- ESM Team of the Year: 1997–98, 1999-00
- La Liga Foreign Player of the Year: 1999, 2000, 2001
- UEFA European Championship Team of the Tournament: 2000, 2004
- World Soccer (magazine) Player of the Year: 2000
- Ballon d'Or: 2000
- FIFA World Player of the Year: 2001
- FIFA World Player of the Year – Silver Award: 2000
- UEFA Team of the Year: 2003
- UEFA Champions League top assist provider: 2004–05
- FIFA World Cup All-Star Team: 2006
- Inter Milan Player of the Year: 2006
- FIFA 100
- Golden Foot: 2011, as football legend
- IFFHS Legends
Notes and referencesEdit
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- "Pele's list of the greatest". BBC Sport. 4 March 2004. Retrieved 19 June 2014.
- "The history of the world transfer record". BBC News. Retrieved 1 May 2014
- "expertfootball.com". AFP. 23 June 2012. Retrieved 2012-06-23.
- "Nomes e números" (PDF). Diário de Lisboa (in Portuguese). 2 April 1990. p. 30. Retrieved 15 October 2014.
- "Luís Figo career and awards". Luís Figo Foundation. Retrieved 15 October 2014.
- "Ambassador Luis Figo". UEFA. Retrieved 19 May 2014
- Marshall, Alan (26 July 2000). "Figo was set to be Maine man; Madrid star nearly joined City for pounds 1m". Daily Record. Retrieved 4 June 2015.
- "Figo falters in face of Catalan fury". Telegraph. Retrieved 19 May 2014
- Nash, Elizabeth (25 July 2000). "Figo defects to Real Madrid for record £36.2m". The Independent. London. Retrieved 11 May 2010.
- Lowe, Sid (2013). "Fear and Loathing in La Liga: Barcelona vs Real Madrid". pp.338-367. chpt."And Pigs Did Fly". Random House, 2013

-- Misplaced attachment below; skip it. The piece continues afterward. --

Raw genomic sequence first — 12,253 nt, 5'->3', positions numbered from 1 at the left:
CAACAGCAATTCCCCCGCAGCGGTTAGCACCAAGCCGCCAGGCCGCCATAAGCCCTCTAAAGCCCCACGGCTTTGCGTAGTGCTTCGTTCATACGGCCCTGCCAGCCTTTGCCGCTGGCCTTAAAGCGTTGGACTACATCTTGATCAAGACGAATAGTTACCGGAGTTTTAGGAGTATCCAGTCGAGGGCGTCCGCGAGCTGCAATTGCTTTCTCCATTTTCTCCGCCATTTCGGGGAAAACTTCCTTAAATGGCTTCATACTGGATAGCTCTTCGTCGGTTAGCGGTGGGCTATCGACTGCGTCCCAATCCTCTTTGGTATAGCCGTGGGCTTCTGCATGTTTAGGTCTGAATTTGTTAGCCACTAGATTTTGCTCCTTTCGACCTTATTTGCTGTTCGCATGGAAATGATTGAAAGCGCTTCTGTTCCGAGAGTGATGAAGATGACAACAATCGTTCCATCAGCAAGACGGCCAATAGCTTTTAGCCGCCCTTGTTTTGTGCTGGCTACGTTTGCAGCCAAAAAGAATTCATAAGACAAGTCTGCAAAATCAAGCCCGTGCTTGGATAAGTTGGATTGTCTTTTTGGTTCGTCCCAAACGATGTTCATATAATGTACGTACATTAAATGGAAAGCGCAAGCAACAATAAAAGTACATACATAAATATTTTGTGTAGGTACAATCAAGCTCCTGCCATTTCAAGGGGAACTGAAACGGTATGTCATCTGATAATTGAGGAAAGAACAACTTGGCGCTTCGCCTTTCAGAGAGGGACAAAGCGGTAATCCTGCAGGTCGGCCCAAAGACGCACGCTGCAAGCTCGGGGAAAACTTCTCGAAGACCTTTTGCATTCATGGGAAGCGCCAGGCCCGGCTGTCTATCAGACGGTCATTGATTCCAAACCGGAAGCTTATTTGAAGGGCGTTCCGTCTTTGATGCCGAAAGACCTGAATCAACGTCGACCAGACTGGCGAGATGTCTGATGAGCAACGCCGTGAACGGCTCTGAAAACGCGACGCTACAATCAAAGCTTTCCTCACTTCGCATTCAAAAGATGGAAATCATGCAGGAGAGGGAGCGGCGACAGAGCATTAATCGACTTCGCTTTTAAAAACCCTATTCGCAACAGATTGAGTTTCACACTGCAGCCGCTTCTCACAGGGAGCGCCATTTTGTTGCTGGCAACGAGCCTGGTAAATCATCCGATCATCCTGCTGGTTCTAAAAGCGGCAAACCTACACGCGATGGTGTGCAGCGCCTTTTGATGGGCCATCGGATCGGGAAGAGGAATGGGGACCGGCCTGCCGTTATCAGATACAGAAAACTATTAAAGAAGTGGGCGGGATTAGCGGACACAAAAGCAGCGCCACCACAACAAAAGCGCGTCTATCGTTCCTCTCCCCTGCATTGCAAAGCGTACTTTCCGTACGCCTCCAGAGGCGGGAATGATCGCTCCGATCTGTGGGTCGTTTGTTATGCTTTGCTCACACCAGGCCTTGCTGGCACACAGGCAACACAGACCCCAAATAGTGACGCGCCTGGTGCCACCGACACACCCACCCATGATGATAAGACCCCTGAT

- "Barcelona v Real Madrid: The curious incident of the pig's head at the Nou Camp". BBC. Retrieved 26 October 2018.
- Jefferies, Tony (27 November 2002). "Barcelona are braced for a stiff penalty". The Daily Telegraph. London.
- "The best foreign eleven in Real Madrid's history". Marca.com. 12 April 2013.
- "Figo announces retirement after Inter land title". AFP. 17 May 2009. Retrieved 2012-11-06.
- "Figo officially announces retirement". AFP. 30 May 2009. Retrieved 2009-05-30.
- "Luis Figo gebührend verabschiedet". Neue Zürcher Zeitung. 31 May 2009.
- "Portugal progress as Group D winners". UEFA. 6 October 2003. Retrieved 4 June 2015.
- "England crushed in five-goal classic". BBC Sport. 13 June 2000. Retrieved 4 June 2015.
- Nascimento, Hélio (7 June 2001). "Figo de fora - uma raridade" [Figo out - a rarity] (in Portuguese). Record. Retrieved 4 June 2015.
- "Figo hat-trick secures victory for Portugal". ESPN Soccernet. Reuters. 15 August 2001. Retrieved 4 June 2015.
- "Portugal 1–1 England". BBC Sport. 18 February 2004. Retrieved 4 June 2015.